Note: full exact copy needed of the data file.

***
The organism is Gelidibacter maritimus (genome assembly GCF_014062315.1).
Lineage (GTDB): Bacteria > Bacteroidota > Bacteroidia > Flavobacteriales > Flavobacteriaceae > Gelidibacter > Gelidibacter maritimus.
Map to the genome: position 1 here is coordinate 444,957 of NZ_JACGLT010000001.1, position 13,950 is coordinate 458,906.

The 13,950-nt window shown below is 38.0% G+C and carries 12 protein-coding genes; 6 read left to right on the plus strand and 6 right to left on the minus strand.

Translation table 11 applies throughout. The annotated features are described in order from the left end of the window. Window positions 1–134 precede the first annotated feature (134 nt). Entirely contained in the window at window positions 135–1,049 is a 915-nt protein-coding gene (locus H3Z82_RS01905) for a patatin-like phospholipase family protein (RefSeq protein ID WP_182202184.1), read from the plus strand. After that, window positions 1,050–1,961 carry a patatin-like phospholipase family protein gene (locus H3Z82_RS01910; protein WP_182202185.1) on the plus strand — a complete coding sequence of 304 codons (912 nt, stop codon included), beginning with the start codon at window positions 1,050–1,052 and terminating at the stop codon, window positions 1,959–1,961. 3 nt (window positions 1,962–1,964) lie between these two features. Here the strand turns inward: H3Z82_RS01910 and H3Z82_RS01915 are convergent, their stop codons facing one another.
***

The organism is Gelidibacter maritimus (genome assembly GCF_014062315.1).
Lineage (GTDB): Bacteria > Bacteroidota > Bacteroidia > Flavobacteriales > Flavobacteriaceae > Gelidibacter > Gelidibacter maritimus.
Map to the genome: position 1 here is coordinate 444,957 of NZ_JACGLT010000001.1, position 13,950 is coordinate 458,906.

The 13,950-nt window shown below is 38.0% G+C and carries 12 protein-coding genes; 6 read left to right on the plus strand and 6 right to left on the minus strand.

Translation table 11 applies throughout. The annotated features are described in order from the left end of the window. Window positions 1–134 precede the first annotated feature (134 nt). Entirely contained in the window at window positions 135–1,049 is a 915-nt protein-coding gene (locus H3Z82_RS01905) for a patatin-like phospholipase family protein (RefSeq protein ID WP_182202184.1), read from the plus strand. After that, window positions 1,050–1,961 carry a patatin-like phospholipase family protein gene (locus H3Z82_RS01910; protein WP_182202185.1) on the plus strand — a complete coding sequence of 304 codons (912 nt, stop codon included), beginning with the start codon at window positions 1,050–1,052 and terminating at the stop codon, window positions 1,959–1,961. 3 nt (window positions 1,962–1,964) lie between these two features. Here the strand turns inward: H3Z82_RS01910 and H3Z82_RS01915 are convergent, their stop codons facing one another.